1 "If we put in a hot tub with a Jacuzzi, it'll pay off when we sell the house."
Not necessarily, so do your homework. Talk to realtors and, instead of daydreaming over decorating magazines, check out consumer-affairs reporting on what probably will add resale value (granite kitchen counters) and what most likely will not (that hot tub, koi pond or other "water feature").
If having a hot tub is worth it to you and you can afford it, by all means go ahead. But take the plunge with your eyes wide open.
2 "I've worked hard today so it's okay to reward myself with a night out."
If you've just closed a big deal, maybe. But for folks with a regular paycheck, this is a common trap. Like the double latte from Starbucks instead of the cup from the office coffee machine, these little rewards can too quickly become a habit.
Rewarding yourself for a job well done is not wrong, but be careful not to kick yourself up to a higher standard of living than you can really afford.
3 "Student loans are an investment in the future."
This is not wrong, but when it's acted on too simplistically, it can become a very deep hole that will take years to dig out of.
The hole gets particularly deep when parents who haven't saved enough encourage their kids to borrow to the hilt to go to top schools or to forgo student jobs so they'll have more time to study (and – let's be real – to party). Then Mom and Dad wonder why, when their deeply indebted kids hit their thirties, nobody's giving them any grandchildren.
The inverse version of this trap is where Mom and Dad take on the debt, but then aren't able to save for retirement. The payback, if it comes, will go to their kids, not to them.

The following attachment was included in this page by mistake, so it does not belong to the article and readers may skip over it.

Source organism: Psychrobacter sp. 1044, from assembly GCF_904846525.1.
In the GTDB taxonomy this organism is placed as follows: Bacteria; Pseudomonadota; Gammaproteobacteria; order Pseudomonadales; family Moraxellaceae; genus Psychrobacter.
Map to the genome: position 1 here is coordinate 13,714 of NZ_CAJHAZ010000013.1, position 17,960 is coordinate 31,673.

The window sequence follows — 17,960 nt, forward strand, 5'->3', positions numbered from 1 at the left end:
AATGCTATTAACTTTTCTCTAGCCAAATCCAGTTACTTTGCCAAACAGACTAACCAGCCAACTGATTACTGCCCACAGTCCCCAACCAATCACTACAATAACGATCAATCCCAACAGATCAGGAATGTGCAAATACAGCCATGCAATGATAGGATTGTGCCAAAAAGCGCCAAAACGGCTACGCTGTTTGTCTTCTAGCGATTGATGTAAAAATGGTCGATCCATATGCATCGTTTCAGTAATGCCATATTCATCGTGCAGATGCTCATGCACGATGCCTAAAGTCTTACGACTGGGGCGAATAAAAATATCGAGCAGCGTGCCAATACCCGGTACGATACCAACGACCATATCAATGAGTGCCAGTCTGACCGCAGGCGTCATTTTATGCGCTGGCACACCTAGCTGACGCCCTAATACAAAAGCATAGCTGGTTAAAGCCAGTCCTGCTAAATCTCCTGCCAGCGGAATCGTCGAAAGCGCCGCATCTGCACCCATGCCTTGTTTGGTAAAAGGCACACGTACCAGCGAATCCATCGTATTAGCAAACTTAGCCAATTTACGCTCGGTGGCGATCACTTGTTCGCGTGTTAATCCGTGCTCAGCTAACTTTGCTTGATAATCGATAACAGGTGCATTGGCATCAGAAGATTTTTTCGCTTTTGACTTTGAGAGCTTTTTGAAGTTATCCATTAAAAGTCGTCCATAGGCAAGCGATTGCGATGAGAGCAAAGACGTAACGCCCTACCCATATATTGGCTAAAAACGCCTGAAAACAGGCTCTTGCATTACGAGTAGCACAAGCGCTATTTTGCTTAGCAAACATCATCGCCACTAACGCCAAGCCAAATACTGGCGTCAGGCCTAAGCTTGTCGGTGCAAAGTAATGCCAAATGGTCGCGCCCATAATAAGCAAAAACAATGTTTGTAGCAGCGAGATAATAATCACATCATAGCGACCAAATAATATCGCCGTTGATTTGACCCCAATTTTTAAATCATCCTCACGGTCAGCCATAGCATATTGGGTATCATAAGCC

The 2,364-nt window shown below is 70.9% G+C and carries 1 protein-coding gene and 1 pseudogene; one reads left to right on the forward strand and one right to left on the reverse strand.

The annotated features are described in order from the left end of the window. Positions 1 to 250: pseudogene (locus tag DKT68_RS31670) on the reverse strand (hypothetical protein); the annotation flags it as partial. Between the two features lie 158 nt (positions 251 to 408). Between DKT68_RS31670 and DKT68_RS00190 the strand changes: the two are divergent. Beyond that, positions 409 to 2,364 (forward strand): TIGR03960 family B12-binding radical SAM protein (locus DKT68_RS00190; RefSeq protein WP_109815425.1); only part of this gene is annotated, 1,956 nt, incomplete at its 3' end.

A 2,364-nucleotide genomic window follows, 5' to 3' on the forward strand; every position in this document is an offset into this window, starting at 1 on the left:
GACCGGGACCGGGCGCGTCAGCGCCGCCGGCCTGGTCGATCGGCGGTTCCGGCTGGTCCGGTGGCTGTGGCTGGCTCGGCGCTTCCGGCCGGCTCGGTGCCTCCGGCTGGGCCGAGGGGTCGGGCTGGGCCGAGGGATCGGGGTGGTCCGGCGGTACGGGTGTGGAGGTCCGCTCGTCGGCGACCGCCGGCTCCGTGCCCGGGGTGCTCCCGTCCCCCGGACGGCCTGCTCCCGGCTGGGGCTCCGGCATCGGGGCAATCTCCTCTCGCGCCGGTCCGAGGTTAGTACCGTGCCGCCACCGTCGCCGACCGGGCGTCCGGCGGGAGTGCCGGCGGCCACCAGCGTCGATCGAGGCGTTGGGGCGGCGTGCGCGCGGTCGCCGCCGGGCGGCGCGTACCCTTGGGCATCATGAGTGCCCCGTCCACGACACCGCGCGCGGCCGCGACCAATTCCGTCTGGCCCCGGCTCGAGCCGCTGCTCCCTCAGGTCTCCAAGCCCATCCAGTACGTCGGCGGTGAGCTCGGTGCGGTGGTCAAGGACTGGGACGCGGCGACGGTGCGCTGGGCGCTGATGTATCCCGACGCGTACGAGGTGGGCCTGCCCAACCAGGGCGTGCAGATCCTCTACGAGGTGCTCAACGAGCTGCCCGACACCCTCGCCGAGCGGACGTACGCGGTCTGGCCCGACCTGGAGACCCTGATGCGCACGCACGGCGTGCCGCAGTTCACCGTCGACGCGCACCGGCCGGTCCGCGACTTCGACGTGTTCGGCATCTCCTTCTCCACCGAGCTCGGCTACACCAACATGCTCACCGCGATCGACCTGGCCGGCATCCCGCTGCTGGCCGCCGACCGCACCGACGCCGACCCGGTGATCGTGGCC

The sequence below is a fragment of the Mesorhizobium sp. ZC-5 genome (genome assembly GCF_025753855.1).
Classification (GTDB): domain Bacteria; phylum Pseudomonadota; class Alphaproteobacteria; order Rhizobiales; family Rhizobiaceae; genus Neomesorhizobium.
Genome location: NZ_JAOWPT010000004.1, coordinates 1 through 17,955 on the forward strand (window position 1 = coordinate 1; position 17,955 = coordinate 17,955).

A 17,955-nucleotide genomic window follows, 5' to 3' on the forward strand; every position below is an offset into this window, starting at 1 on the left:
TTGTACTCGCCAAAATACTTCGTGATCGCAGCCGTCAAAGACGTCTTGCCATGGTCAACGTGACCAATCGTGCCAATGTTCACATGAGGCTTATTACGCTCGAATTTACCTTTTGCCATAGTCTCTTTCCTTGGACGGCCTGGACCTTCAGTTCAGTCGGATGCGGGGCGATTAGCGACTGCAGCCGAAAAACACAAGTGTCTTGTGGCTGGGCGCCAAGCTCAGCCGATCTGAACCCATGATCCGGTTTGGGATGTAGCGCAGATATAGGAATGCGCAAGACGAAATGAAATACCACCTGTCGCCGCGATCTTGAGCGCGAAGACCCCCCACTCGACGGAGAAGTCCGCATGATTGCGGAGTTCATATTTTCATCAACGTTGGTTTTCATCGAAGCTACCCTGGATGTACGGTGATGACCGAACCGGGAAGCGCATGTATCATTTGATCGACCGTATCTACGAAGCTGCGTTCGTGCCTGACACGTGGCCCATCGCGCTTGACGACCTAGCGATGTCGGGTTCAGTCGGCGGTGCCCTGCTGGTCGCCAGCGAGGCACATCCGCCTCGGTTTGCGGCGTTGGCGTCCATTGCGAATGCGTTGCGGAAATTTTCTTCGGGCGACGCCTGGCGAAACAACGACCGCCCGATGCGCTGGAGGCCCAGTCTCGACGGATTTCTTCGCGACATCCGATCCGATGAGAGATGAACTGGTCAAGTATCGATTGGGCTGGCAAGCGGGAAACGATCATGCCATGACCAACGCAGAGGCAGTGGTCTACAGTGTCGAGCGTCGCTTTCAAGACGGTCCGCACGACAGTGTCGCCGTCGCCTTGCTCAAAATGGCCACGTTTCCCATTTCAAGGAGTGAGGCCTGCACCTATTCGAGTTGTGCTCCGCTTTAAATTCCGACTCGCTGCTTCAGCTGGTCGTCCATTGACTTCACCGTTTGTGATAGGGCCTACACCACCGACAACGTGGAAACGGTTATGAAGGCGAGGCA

The wiser choice, if it's not too late, is to make sure that neither parents nor kids borrow way more than they can afford to pay back. And parents should remember to save for retirement first, then for college for their children.
4 "I'll pay off my credit card right after Christmas."
Does this sound familiar? "I'll have the debt such a short time, the high interest rate won't matter." This trap ignores human nature and the laws of homeowners' probability, which decree that this will be the winter of an essential new furnace and a roof repair. The credit card debt gets carried forward to Easter, then Memorial Day, and pretty soon it's time for the Fourth of July annual vacation.
Obviously, the woulda-coulda-shoulda here is to take your tax refund – if you got one – and wipe out the credit card debt, or make yourself whittle it down at a set rate every month (focusing on your card’s high interest rate could help). Next year, set yourself up with some version of a Christmas Club plan and stick to your budget when you start shopping.
5 "It's perfectly good, so I'll just put it in storage until I need it."
Grandmother's comfy couch that needs reupholstering and doesn't fit in your living room now anyway; college texts and reference books and the class notes that go with them (needed for one's memoir perhaps?); the Nordic Track that only needs a new cable; the long-stemmed crystal wine glasses and champagne flutes from your first marriage; the banquet table and 14 high-backed, Jacobean chairs from your great-grand-aunt's first marriage; the beer stein collection from your fraternity days and, of course, 45 years of National Geographics. Will your kids really want these things when they finally move out into their own apartments? Do you see yourself relocating them to that vacation house you've been saving for?
If the storage room costs $120 a month, it would add up to more than $14,000 over ten years. A person could do a lot with $14,000.